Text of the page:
Physical Sciences, Other; hitting; ultrasonography; lateral dominance; abdominal muscle; back muscle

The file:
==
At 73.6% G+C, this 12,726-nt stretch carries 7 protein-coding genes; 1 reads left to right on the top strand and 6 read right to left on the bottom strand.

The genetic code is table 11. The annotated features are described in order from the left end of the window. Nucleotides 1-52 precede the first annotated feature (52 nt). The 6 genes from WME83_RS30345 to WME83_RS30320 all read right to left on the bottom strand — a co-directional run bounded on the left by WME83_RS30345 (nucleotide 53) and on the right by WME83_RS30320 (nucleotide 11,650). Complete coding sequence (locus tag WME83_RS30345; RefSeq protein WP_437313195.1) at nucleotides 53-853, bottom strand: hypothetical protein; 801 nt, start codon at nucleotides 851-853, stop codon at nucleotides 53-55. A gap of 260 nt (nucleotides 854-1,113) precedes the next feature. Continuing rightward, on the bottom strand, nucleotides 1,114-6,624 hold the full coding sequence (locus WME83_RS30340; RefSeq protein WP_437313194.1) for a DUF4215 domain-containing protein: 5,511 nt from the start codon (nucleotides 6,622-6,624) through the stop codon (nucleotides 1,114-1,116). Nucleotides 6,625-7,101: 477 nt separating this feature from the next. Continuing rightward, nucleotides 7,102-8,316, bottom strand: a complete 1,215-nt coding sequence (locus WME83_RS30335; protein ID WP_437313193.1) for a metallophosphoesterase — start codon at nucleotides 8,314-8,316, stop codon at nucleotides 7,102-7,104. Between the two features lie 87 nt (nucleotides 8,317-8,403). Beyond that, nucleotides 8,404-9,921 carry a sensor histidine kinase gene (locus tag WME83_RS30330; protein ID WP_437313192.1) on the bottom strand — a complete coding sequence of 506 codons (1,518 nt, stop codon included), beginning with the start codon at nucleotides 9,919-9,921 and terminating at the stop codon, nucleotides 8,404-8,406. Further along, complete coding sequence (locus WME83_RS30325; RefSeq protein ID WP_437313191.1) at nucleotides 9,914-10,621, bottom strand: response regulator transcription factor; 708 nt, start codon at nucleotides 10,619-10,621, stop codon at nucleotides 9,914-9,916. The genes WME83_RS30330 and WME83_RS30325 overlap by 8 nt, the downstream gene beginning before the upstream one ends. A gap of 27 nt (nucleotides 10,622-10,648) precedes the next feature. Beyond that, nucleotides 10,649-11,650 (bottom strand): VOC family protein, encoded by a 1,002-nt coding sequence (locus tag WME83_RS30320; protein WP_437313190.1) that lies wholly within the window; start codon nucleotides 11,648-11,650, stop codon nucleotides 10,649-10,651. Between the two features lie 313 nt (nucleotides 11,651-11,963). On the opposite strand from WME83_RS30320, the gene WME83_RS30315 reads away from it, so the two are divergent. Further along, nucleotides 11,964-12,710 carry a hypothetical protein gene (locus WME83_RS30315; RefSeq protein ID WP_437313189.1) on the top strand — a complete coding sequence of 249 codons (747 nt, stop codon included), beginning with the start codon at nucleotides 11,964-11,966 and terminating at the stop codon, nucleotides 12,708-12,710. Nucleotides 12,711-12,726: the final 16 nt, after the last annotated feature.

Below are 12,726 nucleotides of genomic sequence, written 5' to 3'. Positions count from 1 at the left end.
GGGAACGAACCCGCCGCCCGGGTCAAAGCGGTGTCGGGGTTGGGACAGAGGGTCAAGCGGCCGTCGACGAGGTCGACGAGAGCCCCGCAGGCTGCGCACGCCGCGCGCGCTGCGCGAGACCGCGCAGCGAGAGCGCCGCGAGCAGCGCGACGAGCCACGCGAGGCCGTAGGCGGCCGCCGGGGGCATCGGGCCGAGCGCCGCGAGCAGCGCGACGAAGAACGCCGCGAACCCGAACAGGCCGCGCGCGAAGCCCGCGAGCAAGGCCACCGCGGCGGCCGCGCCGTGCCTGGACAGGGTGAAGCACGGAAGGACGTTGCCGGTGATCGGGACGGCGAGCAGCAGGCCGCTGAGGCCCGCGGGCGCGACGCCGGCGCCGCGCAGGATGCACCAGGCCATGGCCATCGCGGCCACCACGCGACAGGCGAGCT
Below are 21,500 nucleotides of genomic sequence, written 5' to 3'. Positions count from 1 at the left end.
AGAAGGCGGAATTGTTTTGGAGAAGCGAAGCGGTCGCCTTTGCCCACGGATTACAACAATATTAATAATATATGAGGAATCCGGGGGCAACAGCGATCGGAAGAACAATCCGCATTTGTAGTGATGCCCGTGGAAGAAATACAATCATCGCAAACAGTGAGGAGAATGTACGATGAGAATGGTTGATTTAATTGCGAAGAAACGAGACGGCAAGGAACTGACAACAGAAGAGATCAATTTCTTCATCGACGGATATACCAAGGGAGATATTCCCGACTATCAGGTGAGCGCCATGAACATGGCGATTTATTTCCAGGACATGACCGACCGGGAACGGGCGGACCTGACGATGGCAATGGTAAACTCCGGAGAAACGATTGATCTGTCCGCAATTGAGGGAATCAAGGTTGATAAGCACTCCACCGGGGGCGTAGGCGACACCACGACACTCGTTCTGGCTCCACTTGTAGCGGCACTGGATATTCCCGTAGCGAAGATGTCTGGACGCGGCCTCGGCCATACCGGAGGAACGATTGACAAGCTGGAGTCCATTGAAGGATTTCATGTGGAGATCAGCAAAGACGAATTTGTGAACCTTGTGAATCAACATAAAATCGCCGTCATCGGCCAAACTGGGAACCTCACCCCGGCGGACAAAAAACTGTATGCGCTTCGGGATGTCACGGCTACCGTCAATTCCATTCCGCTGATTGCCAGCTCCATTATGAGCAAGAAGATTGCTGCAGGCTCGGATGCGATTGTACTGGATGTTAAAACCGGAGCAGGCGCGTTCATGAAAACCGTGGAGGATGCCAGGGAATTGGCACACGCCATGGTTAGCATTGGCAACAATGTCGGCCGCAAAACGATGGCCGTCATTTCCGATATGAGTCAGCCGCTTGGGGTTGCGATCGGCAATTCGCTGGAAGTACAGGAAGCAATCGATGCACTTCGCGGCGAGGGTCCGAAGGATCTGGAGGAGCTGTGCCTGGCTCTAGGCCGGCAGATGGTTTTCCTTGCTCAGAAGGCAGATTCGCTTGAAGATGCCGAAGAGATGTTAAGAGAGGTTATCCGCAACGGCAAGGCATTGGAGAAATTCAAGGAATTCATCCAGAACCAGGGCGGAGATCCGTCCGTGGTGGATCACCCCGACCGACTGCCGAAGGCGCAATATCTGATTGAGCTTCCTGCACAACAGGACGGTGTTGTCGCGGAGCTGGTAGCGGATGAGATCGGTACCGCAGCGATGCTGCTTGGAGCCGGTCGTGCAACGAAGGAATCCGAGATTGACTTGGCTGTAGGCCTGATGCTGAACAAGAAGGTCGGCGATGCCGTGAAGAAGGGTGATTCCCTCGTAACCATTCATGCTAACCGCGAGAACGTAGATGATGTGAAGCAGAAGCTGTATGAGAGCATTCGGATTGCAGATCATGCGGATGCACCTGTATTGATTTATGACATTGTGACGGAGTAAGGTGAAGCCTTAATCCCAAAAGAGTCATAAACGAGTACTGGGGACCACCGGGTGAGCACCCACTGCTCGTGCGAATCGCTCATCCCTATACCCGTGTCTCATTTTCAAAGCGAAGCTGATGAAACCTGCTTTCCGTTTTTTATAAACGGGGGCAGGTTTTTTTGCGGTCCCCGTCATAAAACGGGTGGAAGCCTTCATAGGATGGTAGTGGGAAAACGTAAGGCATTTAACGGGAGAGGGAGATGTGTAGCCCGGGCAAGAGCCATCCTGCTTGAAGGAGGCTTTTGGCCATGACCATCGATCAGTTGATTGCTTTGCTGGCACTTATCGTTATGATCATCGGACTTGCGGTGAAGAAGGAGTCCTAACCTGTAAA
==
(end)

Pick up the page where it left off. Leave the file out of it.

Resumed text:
The purpose of the present study was to examine the relationships between bat swing speed (BSS) and muscle thickness and lateral asymmetry of the trunk and limbs in collegiate baseball players. Twenty-four collegiate baseball players participated in this study. The maximum BSS in hitting a teed ball was measured using a motion capture system. The muscle thicknesses of the trunk (upper abdominal rectus, central abdominal rectus, lower abdominal rectus, abdominal wall, and multifidus lumborum), upper limb, and lower limb were measured using a B-mode ultrasonography. Lateral asymmetry between each pair of muscles was determined as the ratio of the thickness of the dominant side to that of the non-dominant side. Significant positive correlations were observed between BSS and muscle thicknesses of the abdominal wall and multifidus lumborum on the dominant side (r = 0.426 and 0.431, respectively; p < 0.05), while nearly significant positive correlations were observed between BSS and muscle thicknesses on the non-dominant side. No significant correlations were found between BSS and lateral asymmetry of all muscles. These findings indicate the importance of the trunk muscles for bat swing, and the lack of association between BSS and lateral asymmetry of muscle size.